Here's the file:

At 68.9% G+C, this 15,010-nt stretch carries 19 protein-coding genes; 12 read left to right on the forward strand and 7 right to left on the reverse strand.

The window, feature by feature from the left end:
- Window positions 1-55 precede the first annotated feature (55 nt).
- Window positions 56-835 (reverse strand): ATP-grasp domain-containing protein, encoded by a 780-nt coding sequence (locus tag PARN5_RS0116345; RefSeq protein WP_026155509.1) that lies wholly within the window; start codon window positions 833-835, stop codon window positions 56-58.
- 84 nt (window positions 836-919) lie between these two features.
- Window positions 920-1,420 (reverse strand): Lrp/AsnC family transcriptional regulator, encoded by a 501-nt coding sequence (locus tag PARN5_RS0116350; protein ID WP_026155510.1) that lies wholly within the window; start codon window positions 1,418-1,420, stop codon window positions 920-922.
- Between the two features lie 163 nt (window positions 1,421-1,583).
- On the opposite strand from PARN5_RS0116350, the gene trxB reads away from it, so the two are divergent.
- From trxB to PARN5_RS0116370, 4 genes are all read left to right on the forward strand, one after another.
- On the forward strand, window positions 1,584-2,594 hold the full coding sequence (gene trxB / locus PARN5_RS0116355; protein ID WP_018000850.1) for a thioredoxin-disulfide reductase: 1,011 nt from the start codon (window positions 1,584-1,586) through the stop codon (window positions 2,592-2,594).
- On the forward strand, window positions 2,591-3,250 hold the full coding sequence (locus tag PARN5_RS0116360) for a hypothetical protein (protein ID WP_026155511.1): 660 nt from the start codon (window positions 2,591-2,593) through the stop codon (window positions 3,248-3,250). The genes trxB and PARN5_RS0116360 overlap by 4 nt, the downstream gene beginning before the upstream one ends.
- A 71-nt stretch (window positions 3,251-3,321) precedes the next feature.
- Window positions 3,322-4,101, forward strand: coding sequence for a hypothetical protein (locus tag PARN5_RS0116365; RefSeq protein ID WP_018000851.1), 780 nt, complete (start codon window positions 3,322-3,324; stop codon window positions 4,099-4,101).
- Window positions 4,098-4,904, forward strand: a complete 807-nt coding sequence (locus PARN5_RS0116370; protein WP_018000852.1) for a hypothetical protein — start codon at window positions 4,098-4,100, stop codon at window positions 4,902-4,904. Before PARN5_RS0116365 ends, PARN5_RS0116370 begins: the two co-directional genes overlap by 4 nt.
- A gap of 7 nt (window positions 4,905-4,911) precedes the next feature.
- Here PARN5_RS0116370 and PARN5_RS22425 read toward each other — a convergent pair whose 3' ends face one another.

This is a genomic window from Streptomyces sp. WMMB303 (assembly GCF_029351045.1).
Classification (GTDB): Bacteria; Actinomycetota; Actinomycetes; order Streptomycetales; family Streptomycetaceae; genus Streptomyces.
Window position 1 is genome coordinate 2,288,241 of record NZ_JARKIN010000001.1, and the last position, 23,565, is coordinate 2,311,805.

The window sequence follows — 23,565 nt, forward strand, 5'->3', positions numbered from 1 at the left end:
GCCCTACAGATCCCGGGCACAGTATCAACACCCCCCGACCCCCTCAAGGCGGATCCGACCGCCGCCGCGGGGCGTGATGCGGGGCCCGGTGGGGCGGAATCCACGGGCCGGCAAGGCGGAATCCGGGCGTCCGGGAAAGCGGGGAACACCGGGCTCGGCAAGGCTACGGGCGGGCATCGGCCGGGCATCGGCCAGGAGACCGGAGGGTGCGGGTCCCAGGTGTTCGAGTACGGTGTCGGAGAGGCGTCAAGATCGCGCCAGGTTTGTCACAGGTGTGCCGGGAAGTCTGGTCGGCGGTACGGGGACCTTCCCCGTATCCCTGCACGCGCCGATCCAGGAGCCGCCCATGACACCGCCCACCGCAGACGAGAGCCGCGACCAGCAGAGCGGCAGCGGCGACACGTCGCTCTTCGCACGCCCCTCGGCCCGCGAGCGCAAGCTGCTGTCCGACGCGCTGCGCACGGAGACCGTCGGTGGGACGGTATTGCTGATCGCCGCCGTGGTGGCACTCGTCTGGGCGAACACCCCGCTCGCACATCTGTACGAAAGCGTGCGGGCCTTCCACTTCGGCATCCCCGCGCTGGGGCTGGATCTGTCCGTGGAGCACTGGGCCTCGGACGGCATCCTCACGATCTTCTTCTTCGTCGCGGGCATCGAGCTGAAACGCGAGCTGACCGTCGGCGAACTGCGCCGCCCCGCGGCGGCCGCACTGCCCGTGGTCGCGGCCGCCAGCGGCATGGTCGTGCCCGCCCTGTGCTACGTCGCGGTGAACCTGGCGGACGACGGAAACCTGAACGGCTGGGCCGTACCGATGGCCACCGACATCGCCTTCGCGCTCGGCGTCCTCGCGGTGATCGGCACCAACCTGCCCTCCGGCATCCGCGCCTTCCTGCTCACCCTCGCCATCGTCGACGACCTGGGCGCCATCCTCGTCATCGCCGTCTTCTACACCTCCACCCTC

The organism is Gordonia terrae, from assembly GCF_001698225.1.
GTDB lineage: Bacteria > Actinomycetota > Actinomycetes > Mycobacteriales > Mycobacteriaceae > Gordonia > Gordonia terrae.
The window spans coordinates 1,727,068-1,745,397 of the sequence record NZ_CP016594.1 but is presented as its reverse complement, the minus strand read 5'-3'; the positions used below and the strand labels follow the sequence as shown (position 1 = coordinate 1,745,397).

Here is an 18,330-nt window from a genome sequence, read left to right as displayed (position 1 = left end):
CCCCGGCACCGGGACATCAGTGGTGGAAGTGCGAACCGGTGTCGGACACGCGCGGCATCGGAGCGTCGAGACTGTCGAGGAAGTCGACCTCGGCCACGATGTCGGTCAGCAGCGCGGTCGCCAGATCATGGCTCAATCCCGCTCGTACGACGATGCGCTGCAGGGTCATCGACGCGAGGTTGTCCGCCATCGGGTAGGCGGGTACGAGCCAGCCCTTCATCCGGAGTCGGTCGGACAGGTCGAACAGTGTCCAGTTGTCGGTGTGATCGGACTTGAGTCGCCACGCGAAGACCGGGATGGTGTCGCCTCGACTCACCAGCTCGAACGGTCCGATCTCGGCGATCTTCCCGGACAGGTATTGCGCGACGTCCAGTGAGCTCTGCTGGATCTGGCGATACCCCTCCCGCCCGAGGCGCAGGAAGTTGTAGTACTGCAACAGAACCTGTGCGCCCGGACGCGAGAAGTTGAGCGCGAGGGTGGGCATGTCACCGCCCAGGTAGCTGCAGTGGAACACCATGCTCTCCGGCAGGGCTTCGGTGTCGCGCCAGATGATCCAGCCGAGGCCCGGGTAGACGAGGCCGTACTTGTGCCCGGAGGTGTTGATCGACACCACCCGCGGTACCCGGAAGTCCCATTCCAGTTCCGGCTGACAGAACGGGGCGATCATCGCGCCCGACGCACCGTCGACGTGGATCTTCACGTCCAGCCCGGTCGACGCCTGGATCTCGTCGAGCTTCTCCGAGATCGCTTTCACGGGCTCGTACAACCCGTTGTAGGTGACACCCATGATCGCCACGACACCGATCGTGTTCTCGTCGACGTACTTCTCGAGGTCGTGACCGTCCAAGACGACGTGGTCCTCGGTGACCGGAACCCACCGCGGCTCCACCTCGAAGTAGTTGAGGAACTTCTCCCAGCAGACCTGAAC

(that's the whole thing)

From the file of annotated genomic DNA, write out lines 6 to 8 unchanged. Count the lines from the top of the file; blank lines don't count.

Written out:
- Window positions 920-1,420 (reverse strand): Lrp/AsnC family transcriptional regulator, encoded by a 501-nt coding sequence (locus tag PARN5_RS0116350; protein ID WP_026155510.1) that lies wholly within the window; start codon window positions 1,418-1,420, stop codon window positions 920-922.
- Between the two features lie 163 nt (window positions 1,421-1,583).
- On the opposite strand from PARN5_RS0116350, the gene trxB reads away from it, so the two are divergent.